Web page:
Willie Miller is an Urban Designer, who lives in Glasgow’s West End. He is part of the design team commissioned by Glasgow City Council to deliver the major redesign and redevelopment of Byres Road, arguably Glasgow West End’s main street. Working in partnership with landscape architects Benton Scott-Simmons, Nick Wright Planning and Icecream Architecture, the aim is to give Byres Road a major facelift. This involves consulting with local people and businesses to address the ‘balance of uses’ for the street.
I met Willie when I went along to one of the consultation events, where the views of local business people were sought. Of course, I don’t have a business on Byres Road but as I have been promoting the West End on my website since 1999, I thought I might be considered ‘a stakeholder’.
The event was well attended and I was pleased to spot Nancy Smillie and Basia Palka – we put our heads together to come up with some ideas. My main input was to provide attractive and conspicuous signage on Byres Road pointing to the lanes. I’m pretty sure many tourists who find their way to Byres Road never manage to sample the joys of the Nancy Smillie Shop in Cresswell Lane.
Already some progress has been made with improvements at the corners of Chancellor Street and Vinicombe Street. I’ve taken advantage of the seating area at Vinicombe Street and enjoyed sitting in the sunshine with my cappuccino. It's great to see the corner being used for community events.
I was interested to find out more about the plans and about Willie Miller’s work so I arranged to meet him for a chat and we caught up in Eusebi on his return from a trip to Rotterdam – he was very thoughtful in suggesting that we meet at a ‘favourite place’ of mine.
Willie’s experience in Urban Design is vast and his interest long standing, having studied at Glasgow School of Art then at the Scott Sutherland School of Architecture in Aberdeen. After some years in local authorities, he has been running his own design practice, Willie Miller Urban Design (WMUD), since 1996, undertaking work in ‘planning, regeneration, landscape and community engagement, as well as our core disciplines of urban design and masterplanning’. His involvement can be at various stages of projects from concept to strategy and development. Some are small community planning projects and others involve major urban design. Some aim to promote tourism and heritage as well as the enhancement of environments. The work is diverse in scale, focus and location - from city regions, sub-regions, cities, towns and neighbourhoods to countryside and villages.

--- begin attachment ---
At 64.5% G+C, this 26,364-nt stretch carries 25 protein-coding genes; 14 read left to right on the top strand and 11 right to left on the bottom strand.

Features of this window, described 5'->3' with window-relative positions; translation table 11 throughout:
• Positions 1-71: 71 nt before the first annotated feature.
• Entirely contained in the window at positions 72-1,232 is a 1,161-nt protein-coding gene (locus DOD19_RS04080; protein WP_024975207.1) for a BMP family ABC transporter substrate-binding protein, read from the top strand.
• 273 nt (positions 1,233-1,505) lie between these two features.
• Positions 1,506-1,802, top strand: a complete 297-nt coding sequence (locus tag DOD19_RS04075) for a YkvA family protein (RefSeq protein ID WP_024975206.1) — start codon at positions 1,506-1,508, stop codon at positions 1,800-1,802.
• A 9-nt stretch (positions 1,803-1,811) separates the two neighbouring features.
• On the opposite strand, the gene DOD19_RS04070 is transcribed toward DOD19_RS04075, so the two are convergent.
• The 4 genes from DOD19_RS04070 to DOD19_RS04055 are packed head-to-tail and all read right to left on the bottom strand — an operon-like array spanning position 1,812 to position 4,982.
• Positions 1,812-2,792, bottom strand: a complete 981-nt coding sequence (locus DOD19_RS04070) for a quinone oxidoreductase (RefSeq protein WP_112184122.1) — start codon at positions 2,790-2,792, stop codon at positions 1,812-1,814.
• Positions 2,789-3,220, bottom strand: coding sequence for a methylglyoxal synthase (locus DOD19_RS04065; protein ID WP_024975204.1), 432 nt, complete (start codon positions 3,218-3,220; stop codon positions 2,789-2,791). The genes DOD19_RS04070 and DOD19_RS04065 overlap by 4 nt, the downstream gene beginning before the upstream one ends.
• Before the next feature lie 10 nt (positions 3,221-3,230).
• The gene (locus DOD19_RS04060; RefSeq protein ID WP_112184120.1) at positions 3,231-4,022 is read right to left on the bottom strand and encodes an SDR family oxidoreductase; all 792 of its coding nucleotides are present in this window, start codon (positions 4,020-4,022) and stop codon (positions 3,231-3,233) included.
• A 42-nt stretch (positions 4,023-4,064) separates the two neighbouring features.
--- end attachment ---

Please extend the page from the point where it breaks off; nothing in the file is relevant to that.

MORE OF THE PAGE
The variety is immense and he has worked in projects across the UK, in Ireland and throughout Scotland from Kirkcudbright to Stromness and studied work in other countries including: San Pedro in the Costa del Sol, eco towns in Germany, trams in Helsinki and Bordeaux as well as work in Estonia. Willie’s approach to his work could be described as inclusive, imaginative and outward looking – to my mind reflecting traits that often characterise the Scottish psyche.
As we chatted, his enthusiasm for his work and his attitude became apparent:
‘For me the most important thing is the synthesis of ideas from other people into something new and worthwhile.’
However, he explained that engagement processes can be complex, as for example with Byres Road where priorities are very diverse including improvements regarding: pavements, parking, buses and bike lanes. He went on to point out that for many people Byres Road is a place to come to shop and for entertainment, however, the fact that it is also a residential street has to be taken account of. Albeit the complexities, his commitment to this process is clear.
We had a blether about the Glasgow School of Art and the importance of communities and street life. I asked Willie what else he was working on at the moment and he spoke about the Three Towns Charrette at Ardrossan, Saltcoats and Stevenson. Charrette was a new word for me but it sounds like a brilliant idea – allowing people to come together in workshops over a set number of days to discuss their environment, address problems, find solutions and make plans for their communities. In the case of The Three Towns the focus is on revitalising town centres and making the best use of the amazing coastline.